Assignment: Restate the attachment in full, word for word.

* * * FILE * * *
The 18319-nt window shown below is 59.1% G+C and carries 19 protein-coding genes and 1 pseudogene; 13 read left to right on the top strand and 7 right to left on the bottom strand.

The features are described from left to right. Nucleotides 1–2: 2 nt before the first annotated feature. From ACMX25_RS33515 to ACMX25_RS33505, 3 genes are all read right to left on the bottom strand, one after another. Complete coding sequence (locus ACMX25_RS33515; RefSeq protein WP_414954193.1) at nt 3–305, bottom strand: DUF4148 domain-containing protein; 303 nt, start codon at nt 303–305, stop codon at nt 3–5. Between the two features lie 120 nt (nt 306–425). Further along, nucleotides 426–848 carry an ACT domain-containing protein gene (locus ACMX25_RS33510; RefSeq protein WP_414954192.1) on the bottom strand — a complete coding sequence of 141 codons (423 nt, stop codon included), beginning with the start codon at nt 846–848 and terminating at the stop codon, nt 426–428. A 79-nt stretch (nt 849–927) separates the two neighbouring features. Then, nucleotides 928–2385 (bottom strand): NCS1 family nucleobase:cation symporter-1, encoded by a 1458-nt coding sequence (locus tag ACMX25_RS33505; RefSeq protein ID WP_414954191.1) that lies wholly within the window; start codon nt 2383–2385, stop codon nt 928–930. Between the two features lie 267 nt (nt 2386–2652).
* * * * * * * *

The 18319-nt window shown below is 59.1% G+C and carries 19 protein-coding genes and 1 pseudogene; 13 read left to right on the top strand and 7 right to left on the bottom strand.

The features are described from left to right. Nucleotides 1–2: 2 nt before the first annotated feature. From ACMX25_RS33515 to ACMX25_RS33505, 3 genes are all read right to left on the bottom strand, one after another. Complete coding sequence (locus ACMX25_RS33515; RefSeq protein WP_414954193.1) at nt 3–305, bottom strand: DUF4148 domain-containing protein; 303 nt, start codon at nt 303–305, stop codon at nt 3–5. Between the two features lie 120 nt (nt 306–425). Further along, nucleotides 426–848 carry an ACT domain-containing protein gene (locus ACMX25_RS33510; RefSeq protein WP_414954192.1) on the bottom strand — a complete coding sequence of 141 codons (423 nt, stop codon included), beginning with the start codon at nt 846–848 and terminating at the stop codon, nt 426–428. A 79-nt stretch (nt 849–927) separates the two neighbouring features. Then, nucleotides 928–2385 (bottom strand): NCS1 family nucleobase:cation symporter-1, encoded by a 1458-nt coding sequence (locus tag ACMX25_RS33505; RefSeq protein ID WP_414954191.1) that lies wholly within the window; start codon nt 2383–2385, stop codon nt 928–930. Between the two features lie 267 nt (nt 2386–2652).